A Letter to Mary Shelley


Mary Shelley/Mrs. Percy Shelley (will we ever know?),

First of all, I would like to congratulate you on creating such a successful piece of literature!  What an accomplishment!  Frankenstein is an incredibly interesting story that poses many important questions about society and life in general.  The way you came up with the book is an entertaining story as well.  However, with all great (interpretive) literature comes many questions.  I love the plot of the story and the intricacy of the characters, I just feel as if I was left wanting to know much more about them.

My first question would have to be, if the monster wasn’t actually that physically grotesque and homely, why was Victor so disgusted by him?  Why did he immediately abandon him without, either thinking of the consequences OR at least attempting to communicate with him?  What immediately turned him away from the monster?  I guess that was more than one question.  I feel like all of the physical adaptations of Frankenstein recreate the monster’s image to make it make more sense, so I don’t understand why Frankenstein was so extremely disgusted by his creature in the first place.  If anything, you would think that he would be proud of what he made.  He spent his whole life consumed by the idea of creating sentient life, and when he finally did, he wasn’t even proud of what he had done.  If I had created life from nothing I know I would be extremely proud of myself.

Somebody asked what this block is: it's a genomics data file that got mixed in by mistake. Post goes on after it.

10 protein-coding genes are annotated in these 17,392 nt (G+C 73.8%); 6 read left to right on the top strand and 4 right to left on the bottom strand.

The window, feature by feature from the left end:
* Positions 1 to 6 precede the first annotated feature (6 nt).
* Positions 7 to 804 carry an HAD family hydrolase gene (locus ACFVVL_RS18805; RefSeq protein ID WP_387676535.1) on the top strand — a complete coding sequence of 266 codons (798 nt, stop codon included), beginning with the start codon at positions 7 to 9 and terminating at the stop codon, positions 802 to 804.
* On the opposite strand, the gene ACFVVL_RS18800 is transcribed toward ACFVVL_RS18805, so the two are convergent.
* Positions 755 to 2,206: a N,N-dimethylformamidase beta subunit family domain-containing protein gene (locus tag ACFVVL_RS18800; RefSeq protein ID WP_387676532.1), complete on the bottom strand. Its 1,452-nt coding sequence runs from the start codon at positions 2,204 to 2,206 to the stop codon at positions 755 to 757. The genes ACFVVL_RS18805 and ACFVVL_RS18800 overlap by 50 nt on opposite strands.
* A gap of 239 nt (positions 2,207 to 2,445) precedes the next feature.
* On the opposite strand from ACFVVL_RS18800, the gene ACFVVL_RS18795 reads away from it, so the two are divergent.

Another part of the plot that I felt was left unresolved was Justine’s character as a whole.  If she knew the consequences of admitting to the crime, why did she give up and admit to something she didn’t do?  It seems as if she either convinced herself that she actually did murder William, or she just gave up in defending herself.  Either way, I don’t really understand why she did what she did.  If my life was on the line I would never plead guilty. This part of the plot always confuses me when I read and re-read it.  One the other hand, I love the connection between Justine’s name and the word ‘justice’.  Very ironic!